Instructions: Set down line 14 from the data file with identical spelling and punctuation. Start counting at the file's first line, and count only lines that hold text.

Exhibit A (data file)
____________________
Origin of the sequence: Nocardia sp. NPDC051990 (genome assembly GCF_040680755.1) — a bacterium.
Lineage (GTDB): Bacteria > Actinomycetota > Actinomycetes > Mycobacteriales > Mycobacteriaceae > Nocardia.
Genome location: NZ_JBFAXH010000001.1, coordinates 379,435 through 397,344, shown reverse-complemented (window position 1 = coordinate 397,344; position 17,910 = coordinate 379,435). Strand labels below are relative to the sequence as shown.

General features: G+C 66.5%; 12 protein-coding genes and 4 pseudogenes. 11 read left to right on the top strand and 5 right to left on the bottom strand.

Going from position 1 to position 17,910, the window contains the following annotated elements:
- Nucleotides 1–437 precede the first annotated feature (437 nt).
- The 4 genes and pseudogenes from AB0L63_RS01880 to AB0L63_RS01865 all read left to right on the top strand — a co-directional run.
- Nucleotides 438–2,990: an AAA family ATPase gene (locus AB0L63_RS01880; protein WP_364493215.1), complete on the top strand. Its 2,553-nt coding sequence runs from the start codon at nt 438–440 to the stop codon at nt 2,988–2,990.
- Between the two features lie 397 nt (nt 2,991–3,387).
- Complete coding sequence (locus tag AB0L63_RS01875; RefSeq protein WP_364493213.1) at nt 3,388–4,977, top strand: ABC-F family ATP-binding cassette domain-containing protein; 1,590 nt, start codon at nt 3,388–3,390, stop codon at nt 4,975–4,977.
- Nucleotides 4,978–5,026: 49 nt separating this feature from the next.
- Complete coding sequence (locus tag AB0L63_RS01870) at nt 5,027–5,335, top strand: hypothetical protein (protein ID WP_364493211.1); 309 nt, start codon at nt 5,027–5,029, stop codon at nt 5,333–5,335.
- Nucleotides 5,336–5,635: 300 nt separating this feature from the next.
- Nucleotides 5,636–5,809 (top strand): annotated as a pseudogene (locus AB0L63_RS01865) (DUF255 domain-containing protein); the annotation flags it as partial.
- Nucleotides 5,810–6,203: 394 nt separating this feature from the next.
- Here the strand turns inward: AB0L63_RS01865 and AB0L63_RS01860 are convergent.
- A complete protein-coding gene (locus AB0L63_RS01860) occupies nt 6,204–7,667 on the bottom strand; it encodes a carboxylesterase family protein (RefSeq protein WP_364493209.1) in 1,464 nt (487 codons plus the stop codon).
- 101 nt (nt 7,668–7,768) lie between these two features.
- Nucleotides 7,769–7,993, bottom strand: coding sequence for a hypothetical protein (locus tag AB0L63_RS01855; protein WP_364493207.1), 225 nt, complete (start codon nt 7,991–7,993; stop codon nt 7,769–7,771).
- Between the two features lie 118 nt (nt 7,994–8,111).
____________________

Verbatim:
- Nucleotides 5,636–5,809 (top strand): annotated as a pseudogene (locus AB0L63_RS01865) (DUF255 domain-containing protein); the annotation flags it as partial.